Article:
New Oud Holland Book and Exhibition Reviews
13 May 2022
For the spring 2022 edition of Oud Holland Reviews, five new authors review five new books, and one accompanying exhibition.
Jos Koldeweij examines Annemarie van Egmond's published dissertation, which discusses the material representation employed at the court in The Hague, during the period 1345-1425 – ranging from the use of sumptuous clothing, gift giving, early-portrait paintings as those by Van Eyck, as well as illuminated manuscripts. Benjamin Schmidt provides an exacting, critical stance toward Claudia Swan's, Rarities of these lands: Art, trade and diplomacy in the Dutch Republic. He discusses the book's organisational framework, and its use of ample data to support its theses, to conclude as to why this was and where it was not, successful. Nadine Orenstein has written a lively, concise review of Meredith McNeil Hale's study of political art in England, and the use of satirical prints, in her new study, The birth of modern Political satire: Romeyn de Hooghe and the Glorious Revolution. Jacquelyn Coutré's review of Stephanie S. Dickey and Jochen Sander’s volume Rembrandt in Amsterdam: Creativity and competition, relays new findings its contributors have added to Rembrandt studies, by mapping out various links between the subjects, of each essay. Lastly, Junko Aono provides her view on a new publication by Margreet Van der Hut – Jan van Mieris (1660-1690): His life and work – framing his biography and his oeuvre, in relation to his classicising peers.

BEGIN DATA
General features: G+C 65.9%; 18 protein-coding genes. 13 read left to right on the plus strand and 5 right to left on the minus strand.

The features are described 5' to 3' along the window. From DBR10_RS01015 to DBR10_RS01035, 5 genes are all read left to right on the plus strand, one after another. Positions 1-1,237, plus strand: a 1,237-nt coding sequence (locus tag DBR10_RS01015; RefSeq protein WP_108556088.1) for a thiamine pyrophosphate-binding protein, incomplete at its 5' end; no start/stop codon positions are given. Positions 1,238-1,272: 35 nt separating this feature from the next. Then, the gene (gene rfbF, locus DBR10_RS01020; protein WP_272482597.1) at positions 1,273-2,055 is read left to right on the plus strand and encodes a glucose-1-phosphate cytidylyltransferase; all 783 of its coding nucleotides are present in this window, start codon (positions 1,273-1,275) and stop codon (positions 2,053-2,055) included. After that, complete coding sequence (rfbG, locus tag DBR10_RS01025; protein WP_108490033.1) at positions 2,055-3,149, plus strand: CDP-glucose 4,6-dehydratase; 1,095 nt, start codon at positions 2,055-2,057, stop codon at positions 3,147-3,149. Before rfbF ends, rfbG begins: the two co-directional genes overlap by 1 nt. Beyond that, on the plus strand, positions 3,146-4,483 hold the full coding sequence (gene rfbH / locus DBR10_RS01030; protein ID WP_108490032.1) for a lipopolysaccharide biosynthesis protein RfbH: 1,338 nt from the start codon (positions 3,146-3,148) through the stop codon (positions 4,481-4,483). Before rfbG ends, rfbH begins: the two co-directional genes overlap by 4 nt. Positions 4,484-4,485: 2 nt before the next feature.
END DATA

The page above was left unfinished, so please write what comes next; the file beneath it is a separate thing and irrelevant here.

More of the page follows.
Oud Holland wishes our readers a pleasant and healthy spring 2022.